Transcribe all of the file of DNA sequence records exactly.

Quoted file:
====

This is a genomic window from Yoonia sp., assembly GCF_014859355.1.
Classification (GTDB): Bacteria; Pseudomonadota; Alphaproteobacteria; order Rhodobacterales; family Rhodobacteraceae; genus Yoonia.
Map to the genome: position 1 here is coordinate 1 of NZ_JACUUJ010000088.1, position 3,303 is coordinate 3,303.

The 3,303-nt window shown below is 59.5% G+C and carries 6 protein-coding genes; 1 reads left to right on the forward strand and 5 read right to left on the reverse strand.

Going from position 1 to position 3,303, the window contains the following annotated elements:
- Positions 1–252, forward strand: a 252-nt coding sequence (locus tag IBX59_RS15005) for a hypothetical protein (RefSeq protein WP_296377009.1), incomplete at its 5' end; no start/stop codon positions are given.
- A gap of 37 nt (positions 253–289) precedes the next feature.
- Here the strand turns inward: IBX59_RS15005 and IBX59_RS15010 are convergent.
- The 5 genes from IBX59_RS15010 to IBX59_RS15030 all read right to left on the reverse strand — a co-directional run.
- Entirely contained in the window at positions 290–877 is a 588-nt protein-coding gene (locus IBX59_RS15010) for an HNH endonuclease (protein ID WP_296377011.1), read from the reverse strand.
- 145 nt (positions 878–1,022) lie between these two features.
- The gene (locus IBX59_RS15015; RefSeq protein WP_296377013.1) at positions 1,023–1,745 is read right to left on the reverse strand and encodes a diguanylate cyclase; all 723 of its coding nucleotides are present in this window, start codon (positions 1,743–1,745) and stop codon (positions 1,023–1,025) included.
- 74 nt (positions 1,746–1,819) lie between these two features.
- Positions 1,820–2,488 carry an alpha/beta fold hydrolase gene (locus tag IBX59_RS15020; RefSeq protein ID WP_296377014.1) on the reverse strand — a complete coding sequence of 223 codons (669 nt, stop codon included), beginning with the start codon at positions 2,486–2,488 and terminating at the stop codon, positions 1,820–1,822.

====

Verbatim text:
This is a genomic window from Yoonia sp., assembly GCF_014859355.1.
Classification (GTDB): Bacteria; Pseudomonadota; Alphaproteobacteria; order Rhodobacterales; family Rhodobacteraceae; genus Yoonia.
Map to the genome: position 1 here is coordinate 1 of NZ_JACUUJ010000088.1, position 3,303 is coordinate 3,303.

The 3,303-nt window shown below is 59.5% G+C and carries 6 protein-coding genes; 1 reads left to right on the forward strand and 5 read right to left on the reverse strand.

Going from position 1 to position 3,303, the window contains the following annotated elements:
- Positions 1–252, forward strand: a 252-nt coding sequence (locus tag IBX59_RS15005) for a hypothetical protein (RefSeq protein WP_296377009.1), incomplete at its 5' end; no start/stop codon positions are given.
- A gap of 37 nt (positions 253–289) precedes the next feature.
- Here the strand turns inward: IBX59_RS15005 and IBX59_RS15010 are convergent.
- The 5 genes from IBX59_RS15010 to IBX59_RS15030 all read right to left on the reverse strand — a co-directional run.
- Entirely contained in the window at positions 290–877 is a 588-nt protein-coding gene (locus IBX59_RS15010) for an HNH endonuclease (protein ID WP_296377011.1), read from the reverse strand.
- 145 nt (positions 878–1,022) lie between these two features.
- The gene (locus IBX59_RS15015; RefSeq protein WP_296377013.1) at positions 1,023–1,745 is read right to left on the reverse strand and encodes a diguanylate cyclase; all 723 of its coding nucleotides are present in this window, start codon (positions 1,743–1,745) and stop codon (positions 1,023–1,025) included.
- 74 nt (positions 1,746–1,819) lie between these two features.
- Positions 1,820–2,488 carry an alpha/beta fold hydrolase gene (locus tag IBX59_RS15020; RefSeq protein ID WP_296377014.1) on the reverse strand — a complete coding sequence of 223 codons (669 nt, stop codon included), beginning with the start codon at positions 2,486–2,488 and terminating at the stop codon, positions 1,820–1,822.